Any one please clarify me this….


Hi Team,

Will any one clarify the difference between Exceptional Items &
Extraordinary Items?

With reference to IFRS what is the disclosure policy for the both.

Thanks & Regards,


Hi Hari,

to my understanding according to IAS 1 there was for several years the
possibility to show extraordinary items in the P+L (IAS 1.85). Since
2004 this seems to be no longer allowed according to Dr. David
Grünberger who is member in the Accounting Regulatory Committee in
Brussels which decides upon the endorsement of new IAS/IFRS standards
within the EU. According to US-GAAP extraordinary items are to be
shown in the P+L if they are unusual and infrequent items. Exceptional
items seem to be only infrequent, i.e. non-recurring, but not unusual:

“Exceptional items

Exceptional items relate to material non-recurring items of

income and expense arising from circumstances such as:

– write-downs of inventories to net realizable value or of

property, plant and equipment to recoverable amount, as well

as reversals of such write-downs;

– restructurings of the activities of an entity;

– releases of provisions;

– disposals of property, plant and equipment;

– disposals of associates or other financial assets;

– discontinued operations;

– onerous contracts;

– litigation settlements.

To provide a better understanding of the underlying results of the

period, exceptional items are reported separately if the

aggregate amount of the specific event or project exceeds

€10 million.”


Please do not hesitate to ask if you have any questions.

Have a good day and I look forward to hearing from you!

Mit freundlichen Grüssen/ With kind regards

Interim Solutions



Can someone advise us on tow different models for calculating share based mode and which one is most generally used and why.

Best regards



Can you please clarify further as to what you are looking for?



You are correct in your understanding that the concept of
extraordinary items has been removed from IAS from 2005. It has been
defined as any item resulting from an activity that is not ordinary
activity of the company concerned.

This does not however mean that exceptional items cannot be disclosed

IAS 1, Para 86, says that an entity can amend the statement of
comprehensive income and include more line items to give a better
understanding of the figures disclosed. However, materiality, nature
and function of the items of income and expense should be used as
guiding factor when deciding upon adding new line items.

The relevant para of IAS 1 are 86 and 87 and copied here;

86. When items of income and expense are material, their nature and
amount shall be disclosed separately.

87. Circumstances that would give rise to the separate disclosure of
items of income and expense include:

(a) write-downs of inventories to net realisable value or of property,
plant and equipment to recoverable amount, as well as reversals of
such write-downs;

(b) restructurings of the activities of an entity and reversals of any
provisions for the costs of restructuring;

(c) disposals of items of property, plant and equipment;

(d) disposals of investments;

(e) discontinued operations;

(f) litigation settlements; and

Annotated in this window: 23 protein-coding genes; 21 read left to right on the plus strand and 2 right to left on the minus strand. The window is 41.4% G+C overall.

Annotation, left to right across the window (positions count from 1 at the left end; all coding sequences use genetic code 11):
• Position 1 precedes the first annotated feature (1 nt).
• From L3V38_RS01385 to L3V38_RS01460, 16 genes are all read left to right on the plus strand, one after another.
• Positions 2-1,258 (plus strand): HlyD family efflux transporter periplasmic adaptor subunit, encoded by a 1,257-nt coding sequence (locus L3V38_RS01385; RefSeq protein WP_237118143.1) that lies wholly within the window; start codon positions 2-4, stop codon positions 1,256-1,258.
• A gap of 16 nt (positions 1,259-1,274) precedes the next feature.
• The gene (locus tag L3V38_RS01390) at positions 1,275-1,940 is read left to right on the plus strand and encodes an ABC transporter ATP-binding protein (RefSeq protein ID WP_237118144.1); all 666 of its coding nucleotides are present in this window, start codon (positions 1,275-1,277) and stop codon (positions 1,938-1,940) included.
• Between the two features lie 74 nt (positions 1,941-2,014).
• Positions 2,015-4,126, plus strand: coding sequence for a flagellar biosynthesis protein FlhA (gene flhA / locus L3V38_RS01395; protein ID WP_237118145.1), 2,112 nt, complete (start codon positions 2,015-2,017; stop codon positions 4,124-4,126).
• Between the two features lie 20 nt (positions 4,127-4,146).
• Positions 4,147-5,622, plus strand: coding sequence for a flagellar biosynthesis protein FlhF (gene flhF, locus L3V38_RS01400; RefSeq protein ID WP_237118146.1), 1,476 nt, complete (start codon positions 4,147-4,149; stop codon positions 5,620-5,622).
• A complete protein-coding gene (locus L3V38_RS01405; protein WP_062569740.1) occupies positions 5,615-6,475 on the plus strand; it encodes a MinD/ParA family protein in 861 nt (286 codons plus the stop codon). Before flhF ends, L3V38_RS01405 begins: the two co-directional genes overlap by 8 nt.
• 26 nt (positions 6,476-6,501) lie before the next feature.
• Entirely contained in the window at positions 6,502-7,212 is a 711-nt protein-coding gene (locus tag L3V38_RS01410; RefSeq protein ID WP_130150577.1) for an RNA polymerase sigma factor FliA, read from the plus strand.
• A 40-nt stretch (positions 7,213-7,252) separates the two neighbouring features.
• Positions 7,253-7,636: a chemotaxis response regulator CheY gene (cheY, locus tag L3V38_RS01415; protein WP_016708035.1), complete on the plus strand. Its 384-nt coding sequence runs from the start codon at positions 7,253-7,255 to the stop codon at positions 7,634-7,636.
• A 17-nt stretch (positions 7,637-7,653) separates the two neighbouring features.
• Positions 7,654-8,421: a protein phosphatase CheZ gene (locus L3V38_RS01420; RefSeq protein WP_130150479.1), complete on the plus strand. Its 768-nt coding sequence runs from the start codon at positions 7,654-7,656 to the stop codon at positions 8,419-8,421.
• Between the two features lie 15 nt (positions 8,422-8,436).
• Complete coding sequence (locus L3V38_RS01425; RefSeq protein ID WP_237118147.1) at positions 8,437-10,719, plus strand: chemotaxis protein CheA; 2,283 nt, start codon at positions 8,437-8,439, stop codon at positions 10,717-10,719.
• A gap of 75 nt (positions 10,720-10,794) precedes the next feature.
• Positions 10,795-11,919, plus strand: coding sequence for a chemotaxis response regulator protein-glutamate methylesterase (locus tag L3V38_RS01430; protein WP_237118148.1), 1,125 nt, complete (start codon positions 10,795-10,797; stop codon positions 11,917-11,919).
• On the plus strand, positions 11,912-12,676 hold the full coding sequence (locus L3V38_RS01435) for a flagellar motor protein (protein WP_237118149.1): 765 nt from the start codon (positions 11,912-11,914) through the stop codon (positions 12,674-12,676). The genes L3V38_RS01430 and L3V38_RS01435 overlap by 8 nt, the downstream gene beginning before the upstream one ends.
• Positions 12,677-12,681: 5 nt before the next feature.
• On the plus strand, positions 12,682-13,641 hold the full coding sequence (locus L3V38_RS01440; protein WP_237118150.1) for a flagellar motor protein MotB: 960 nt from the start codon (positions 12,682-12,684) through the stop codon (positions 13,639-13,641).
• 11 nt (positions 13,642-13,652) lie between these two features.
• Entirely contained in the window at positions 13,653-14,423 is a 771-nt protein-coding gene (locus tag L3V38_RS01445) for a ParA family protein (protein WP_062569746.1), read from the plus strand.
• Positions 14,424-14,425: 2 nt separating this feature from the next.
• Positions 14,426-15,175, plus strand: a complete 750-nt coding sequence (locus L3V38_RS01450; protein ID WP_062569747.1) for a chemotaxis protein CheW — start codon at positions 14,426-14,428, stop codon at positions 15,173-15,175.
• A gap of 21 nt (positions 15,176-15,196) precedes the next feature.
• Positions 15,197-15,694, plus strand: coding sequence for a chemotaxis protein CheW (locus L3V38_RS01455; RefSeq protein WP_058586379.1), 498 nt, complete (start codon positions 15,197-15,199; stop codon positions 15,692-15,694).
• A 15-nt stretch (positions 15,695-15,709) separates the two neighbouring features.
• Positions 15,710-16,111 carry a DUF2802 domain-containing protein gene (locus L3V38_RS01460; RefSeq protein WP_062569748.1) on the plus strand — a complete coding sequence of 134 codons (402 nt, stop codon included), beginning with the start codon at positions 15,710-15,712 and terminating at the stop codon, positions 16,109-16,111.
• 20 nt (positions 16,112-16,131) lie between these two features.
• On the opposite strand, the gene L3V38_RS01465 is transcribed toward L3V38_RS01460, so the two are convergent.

(g) other reversals of provisions.

In simple terms, the term extra ordinary items is no more relevant any
more. If other terms are used which are not already defined in IAS,
such items should also be defined in the financial statements. As an
example, attached are the 2006 accounts of Liberty International Plc
in which exceptional items has been defined as follows;

Exceptional items

Exceptional items are those significant items

which are separately disclosed by virtue of their

size or incidence to enable a full understanding

of the group’s financial performance. Transactions

which may give rise to exceptional items are

principally gains or losses on disposal of

investments, subsidiaries and early termination

of debt instruments



Hi Zeeshan,

I am interested in knowing, which are the two model used in
calculating stock based payment and which is the preferred way in the
service/ITes industry and why.

Hi Vikas, hi Zeeshan,

You can find those informations in IFRS 2 and IAS 32. In general there
is a vesting period when the specific employee has to work for the
specific company. After this vesting period is over, on the vesting
date, those stocks can be granted to this specific employee on the
grant date. Normally the fair value of the stocks on the grant date
has to be spread systematically throughout the vesting period and be
expensed. Which plan for the stock based payment do you have? Did you
already prepare an excel model for the excel spreadsheet you want to
calculate with?



Hi Oliver,

One related question, suppose I have granted a stock with a price of
US$4.80 per share, now suppose valuation as on grant date is US$4.50,
so where should company book this differential- as an Income?

Further if valuation on grant date is US$4.8 ( at par) then what
would be the accouting treatment? Is it possible for you send me the
text for these two standards.



hi,As per IAS 1 (revised) and IAS -8 extra ordinary items are no longer
required to be reported separately . i.e these items no longer exist.AS PER IFRS-2 share based payments which are in nature of “equity
settled transaction” ,which is your case , the transaction is to be
recorded at “fair value on GRANT date ONLY ,and these are not
required to be re measured, ” which is $ 4.5 in your case so the
question of recognizing income does not arise at all .SHARE BASED PAYMENTS ARE exclusively dealt with by IFRS-2 . this has
been clarified by inserting explanations in IAS 19 so now IAS 19 is
not applicable on share based payment also IAS 32/39 and IFRS 3
exclusively provides that IAS 32/39 is not applicable to share based
payment meaning there by these are not to be treated as liability
under IAS 32/29/regards,rohit mansukhani(ACCA)